Daniel Heintzman


Redesigning the homescreen to improve engagement


Rested allows people to diagnose and find treatment for their sleep issues

Experts estimate 1 in 5 Americans suffer from sleep apnea. However, despite being more prevalent than diabetes and having serious ramifications on quality of life, more than 80% of sleep apnea patients go undiagnosed. Rested was founded to help this substantial set of people achieve healthier sleep through a completely new approach to screening, diagnosing & treating sleep issues like sleep apnea.

During my co-op placement at Rested, I worked on a variety of mobile and web projects. One impactful project I had the opportunity to work on, was redesigning the homescreen of Rested’s iOS app.

The Problem

Our target users that had serious sleep issues were not motivated to seek treatment

A core business problem that Rested was facing was that the cost to get users with a high risk for serious sleep issues to want to receive help from us was expensive and unsustainable. It was apparent there was a motivation gap for users to take action and stay committed towards improving their sleep issues. This was a problem for the business since those that did not take action were costing us money, and we needed to recoup those costs.


We needed to close the motivation gap that was causing users to not take action and receive treatment

By performing some user research, we found that some of the main reasons for this high cost of converting usersto treatment were:

Current Design

The existing design had a significant drop-off of users from the homescreen

To get a deeper understanding of the problems with the current user experience, I analyzed the current flow users take from initial onboarding to receiving treatment. From this analysis, it became evident that the path for users to receive treatment was not the most optimal. While the current task flow seems logical, the journey for users to request treatment is long since users had to sleep one night with the app before requesting treatment.

In addition to this lengthy user task flow, from our user research a significant proportion of our users stop using the app from this home screen. I hypothesized that it was because there was little information on what value the user can expect from setting the alarm and recording their sleep.

The biggest issue with the current signup process was the initial account creation screen. This screen is where the signup flow experienced the largest drop off. One hypothesis was that it was due to the confusing language and layout of this screen.

Market Research

Learning about other successful behavior change apps helped inform my future design decisions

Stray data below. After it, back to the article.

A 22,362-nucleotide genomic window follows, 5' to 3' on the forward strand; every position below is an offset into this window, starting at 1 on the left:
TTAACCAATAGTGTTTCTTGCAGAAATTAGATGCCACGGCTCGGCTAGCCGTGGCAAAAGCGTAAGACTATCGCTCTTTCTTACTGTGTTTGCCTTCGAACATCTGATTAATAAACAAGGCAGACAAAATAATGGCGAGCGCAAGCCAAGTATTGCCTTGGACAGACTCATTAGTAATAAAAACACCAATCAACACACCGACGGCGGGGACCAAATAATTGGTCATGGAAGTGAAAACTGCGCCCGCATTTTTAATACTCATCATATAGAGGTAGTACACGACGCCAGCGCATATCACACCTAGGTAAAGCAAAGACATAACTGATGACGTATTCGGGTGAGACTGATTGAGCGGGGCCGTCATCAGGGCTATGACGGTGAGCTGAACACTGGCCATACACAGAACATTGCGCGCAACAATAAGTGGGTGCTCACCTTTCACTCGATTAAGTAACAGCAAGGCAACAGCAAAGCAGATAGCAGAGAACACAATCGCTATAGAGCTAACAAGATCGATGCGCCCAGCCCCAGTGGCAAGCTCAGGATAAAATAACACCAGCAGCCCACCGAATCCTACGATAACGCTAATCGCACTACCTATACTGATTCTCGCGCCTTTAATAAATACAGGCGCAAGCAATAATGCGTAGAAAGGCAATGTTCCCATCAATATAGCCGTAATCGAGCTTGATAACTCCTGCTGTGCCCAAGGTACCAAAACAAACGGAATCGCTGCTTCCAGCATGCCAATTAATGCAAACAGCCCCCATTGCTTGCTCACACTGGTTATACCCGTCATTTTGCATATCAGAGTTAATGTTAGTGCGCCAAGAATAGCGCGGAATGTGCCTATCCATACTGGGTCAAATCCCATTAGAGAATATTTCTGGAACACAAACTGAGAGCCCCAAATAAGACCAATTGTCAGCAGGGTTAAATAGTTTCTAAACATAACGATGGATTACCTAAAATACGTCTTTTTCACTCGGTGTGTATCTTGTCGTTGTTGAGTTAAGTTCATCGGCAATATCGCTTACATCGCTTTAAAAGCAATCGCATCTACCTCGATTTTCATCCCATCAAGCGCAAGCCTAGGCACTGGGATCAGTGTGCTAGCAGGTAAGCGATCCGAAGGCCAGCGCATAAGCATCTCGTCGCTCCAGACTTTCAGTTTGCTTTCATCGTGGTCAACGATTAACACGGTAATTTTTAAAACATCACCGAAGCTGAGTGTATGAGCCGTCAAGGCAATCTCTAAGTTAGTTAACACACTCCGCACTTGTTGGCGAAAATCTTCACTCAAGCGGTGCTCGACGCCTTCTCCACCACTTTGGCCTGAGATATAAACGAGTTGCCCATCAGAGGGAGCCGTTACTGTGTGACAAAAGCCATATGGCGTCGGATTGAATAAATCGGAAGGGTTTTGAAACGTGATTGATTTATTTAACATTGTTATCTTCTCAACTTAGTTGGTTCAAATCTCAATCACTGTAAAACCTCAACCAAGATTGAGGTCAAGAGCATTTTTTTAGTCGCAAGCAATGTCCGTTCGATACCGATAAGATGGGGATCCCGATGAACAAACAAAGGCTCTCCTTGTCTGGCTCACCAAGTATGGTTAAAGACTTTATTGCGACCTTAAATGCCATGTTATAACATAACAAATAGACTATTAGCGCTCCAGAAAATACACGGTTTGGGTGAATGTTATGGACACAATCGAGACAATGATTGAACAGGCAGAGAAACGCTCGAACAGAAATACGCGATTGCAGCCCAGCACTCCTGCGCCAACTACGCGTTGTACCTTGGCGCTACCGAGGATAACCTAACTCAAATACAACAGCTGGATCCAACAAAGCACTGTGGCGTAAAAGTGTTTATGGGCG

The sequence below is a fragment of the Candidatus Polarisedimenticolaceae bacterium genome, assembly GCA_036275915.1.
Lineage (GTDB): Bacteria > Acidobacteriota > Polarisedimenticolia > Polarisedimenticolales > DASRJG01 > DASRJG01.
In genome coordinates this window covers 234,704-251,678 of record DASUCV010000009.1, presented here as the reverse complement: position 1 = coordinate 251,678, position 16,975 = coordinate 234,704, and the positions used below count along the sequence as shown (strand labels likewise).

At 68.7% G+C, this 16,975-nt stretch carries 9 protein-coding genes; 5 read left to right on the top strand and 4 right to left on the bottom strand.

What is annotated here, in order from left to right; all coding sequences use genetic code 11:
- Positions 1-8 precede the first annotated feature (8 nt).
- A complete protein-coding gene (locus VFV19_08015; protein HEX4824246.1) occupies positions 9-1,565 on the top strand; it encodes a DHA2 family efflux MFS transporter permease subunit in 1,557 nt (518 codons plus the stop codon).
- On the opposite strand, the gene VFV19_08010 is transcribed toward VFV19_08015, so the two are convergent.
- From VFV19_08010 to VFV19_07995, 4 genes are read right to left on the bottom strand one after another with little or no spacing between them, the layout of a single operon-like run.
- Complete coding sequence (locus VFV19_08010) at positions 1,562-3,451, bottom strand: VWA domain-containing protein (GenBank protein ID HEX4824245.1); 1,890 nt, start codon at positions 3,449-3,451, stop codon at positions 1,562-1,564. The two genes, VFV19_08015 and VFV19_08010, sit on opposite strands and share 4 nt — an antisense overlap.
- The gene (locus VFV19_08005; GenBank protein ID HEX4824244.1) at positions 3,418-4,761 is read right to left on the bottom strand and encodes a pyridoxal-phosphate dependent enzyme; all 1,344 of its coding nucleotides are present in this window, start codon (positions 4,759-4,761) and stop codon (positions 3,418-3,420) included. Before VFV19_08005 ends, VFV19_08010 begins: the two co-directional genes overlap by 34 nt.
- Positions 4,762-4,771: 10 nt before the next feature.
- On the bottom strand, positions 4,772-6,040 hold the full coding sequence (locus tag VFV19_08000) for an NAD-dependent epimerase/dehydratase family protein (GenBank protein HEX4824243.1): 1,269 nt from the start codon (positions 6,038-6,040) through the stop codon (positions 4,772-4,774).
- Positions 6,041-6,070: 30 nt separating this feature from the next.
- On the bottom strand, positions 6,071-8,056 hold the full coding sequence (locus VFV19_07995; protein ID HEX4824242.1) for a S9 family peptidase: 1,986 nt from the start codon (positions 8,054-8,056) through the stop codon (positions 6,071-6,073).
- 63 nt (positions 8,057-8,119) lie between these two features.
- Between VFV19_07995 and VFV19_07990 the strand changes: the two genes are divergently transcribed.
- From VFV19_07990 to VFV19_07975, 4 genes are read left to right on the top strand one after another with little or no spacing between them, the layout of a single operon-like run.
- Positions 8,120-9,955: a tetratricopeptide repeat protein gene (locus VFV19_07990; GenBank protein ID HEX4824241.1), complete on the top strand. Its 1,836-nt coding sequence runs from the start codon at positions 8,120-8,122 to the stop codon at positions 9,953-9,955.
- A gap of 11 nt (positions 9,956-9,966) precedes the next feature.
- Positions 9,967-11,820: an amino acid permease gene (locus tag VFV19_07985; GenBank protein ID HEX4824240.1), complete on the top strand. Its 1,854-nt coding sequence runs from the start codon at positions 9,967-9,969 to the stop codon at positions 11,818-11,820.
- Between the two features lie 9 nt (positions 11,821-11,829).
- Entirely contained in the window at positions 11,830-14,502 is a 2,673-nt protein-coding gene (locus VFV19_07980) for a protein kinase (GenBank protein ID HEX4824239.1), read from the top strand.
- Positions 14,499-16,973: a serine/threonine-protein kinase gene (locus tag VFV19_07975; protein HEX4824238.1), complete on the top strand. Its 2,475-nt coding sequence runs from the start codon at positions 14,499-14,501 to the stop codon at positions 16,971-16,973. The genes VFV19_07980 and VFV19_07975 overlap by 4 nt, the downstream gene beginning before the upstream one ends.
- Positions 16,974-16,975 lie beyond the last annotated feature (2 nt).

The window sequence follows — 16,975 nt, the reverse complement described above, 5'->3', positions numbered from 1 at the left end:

After getting a good understanding of the problems and potential opportunities of the current design, I researched how other successful behavior change applications in the health industry motivate users to take action within their app.

Some learnings I gained from researching existing behavior change applications in the health industry like the three above were:

User Research

Understanding users mental model for health diagnosis

Researching how successful health apps was helpful in providing insight into how users can pursue self-improvement through exercises. However, many sleep issues like sleep apnea cannot be cured with exercises alone but often times may require the use of medical equipment. It was therefore important to design a system that would provide users the opportunity to improve their sleep without giving them the false belief that their sleep issues could be cured. Therefore, I put researched how people intuitively expect to be treated for issues that can only be treated with professional help.

Low Fidelity Prototyping

Exploring different concepts that follow this diagnosis model

My next step was attempting to incorporate all the learnings I had made into a user interface that would make sense to the user and fulfill the goals of the project. I put together many iterations some of which are shown below.

Medium Fidelity Prototyping

Iterating and combining and ideas from my initial sketches into wireframes

I then translated some of the better initial ideas I had into more defined wireframes.

High Fidelity Prototyping

Feedback informed the design of the initial high-fidelity prototype

After gathering feedback on the above wireframes, I noted down the ideas that resonated the most with others on the design team and designed the high-fidelity prototype displayed below.

Some of the problems our team discussed with this design that were then iterated on were:

Final Design

Collaborative feedback helped prioritize which information was most important in terms of hierarchy

From the insights brought up in our design review of the high-fidelity prototype, I iterated on the design to make the most important more apparent on the homescreen. For example, this meant giving higher priority the description of each activity and lower priority the details in your sleep data.

After finalizing the homescreen, I defined a final flow for how the new homescreen would interact with the rest of the app. In addition, possible edge cases like what happens after a user completes an activity were defined.


Users became more convinced to move forward and address their sleep issues

In my last month at the company, the full design had been implemented and released to the App Store. From our release, we we’re able to see the impact the redesigned homescreen had on our users. From the redesign: